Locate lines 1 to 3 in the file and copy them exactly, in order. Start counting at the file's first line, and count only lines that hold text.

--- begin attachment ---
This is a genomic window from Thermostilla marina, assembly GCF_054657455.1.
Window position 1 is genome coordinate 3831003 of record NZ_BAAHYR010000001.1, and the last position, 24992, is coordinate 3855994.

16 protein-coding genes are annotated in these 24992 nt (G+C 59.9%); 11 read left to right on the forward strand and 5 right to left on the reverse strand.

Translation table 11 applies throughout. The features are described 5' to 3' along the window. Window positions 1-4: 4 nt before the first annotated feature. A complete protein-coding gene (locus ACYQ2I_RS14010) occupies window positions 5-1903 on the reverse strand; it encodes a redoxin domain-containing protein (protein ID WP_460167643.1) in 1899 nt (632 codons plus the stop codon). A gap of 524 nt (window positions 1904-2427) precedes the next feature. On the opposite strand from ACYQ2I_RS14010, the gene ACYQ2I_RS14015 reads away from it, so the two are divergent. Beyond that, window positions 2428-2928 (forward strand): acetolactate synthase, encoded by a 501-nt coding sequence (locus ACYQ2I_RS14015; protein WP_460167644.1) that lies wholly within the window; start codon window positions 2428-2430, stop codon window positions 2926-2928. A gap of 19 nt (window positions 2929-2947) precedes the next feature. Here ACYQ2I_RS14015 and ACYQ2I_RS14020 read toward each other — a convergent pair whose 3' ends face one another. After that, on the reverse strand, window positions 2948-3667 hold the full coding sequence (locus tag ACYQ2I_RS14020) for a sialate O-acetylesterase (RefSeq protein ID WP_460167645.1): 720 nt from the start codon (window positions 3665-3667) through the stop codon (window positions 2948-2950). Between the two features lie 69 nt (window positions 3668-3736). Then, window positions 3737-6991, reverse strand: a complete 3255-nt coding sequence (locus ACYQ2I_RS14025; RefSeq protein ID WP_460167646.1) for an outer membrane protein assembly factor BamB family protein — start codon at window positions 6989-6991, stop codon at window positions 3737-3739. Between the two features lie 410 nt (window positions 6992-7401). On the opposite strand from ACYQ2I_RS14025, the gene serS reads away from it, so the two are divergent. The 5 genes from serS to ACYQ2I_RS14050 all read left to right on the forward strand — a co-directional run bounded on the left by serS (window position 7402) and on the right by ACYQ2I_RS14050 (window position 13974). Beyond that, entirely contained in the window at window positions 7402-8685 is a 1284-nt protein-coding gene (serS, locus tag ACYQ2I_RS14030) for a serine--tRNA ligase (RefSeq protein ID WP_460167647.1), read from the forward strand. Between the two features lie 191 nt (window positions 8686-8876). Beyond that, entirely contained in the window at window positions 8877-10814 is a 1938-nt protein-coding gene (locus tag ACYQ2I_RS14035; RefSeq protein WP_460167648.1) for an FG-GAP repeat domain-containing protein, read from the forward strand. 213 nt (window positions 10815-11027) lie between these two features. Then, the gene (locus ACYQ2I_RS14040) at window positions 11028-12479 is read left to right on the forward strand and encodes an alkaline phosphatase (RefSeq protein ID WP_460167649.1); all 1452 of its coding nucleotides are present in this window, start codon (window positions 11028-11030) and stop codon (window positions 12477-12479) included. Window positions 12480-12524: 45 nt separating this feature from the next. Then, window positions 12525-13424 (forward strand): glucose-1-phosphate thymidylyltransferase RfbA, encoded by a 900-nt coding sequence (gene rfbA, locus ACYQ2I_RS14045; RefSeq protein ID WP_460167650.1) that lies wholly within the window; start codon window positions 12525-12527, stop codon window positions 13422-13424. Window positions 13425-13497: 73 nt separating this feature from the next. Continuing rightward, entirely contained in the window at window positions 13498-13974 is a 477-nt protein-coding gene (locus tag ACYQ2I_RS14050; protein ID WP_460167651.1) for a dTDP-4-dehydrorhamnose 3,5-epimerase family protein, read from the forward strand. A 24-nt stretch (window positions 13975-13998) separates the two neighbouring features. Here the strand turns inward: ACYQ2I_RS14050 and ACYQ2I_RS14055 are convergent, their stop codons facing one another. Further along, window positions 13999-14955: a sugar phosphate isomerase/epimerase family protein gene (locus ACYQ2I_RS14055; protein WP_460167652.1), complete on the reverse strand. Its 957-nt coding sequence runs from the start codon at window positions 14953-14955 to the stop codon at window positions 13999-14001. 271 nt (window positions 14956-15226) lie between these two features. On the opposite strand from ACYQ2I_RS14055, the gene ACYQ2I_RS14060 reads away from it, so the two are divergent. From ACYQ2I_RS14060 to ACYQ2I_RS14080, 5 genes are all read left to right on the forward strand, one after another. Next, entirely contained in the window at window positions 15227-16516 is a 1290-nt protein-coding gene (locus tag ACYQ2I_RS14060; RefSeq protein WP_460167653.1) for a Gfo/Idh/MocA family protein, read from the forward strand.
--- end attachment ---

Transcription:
This is a genomic window from Thermostilla marina, assembly GCF_054657455.1.
Window position 1 is genome coordinate 3831003 of record NZ_BAAHYR010000001.1, and the last position, 24992, is coordinate 3855994.

16 protein-coding genes are annotated in these 24992 nt (G+C 59.9%); 11 read left to right on the forward strand and 5 right to left on the reverse strand.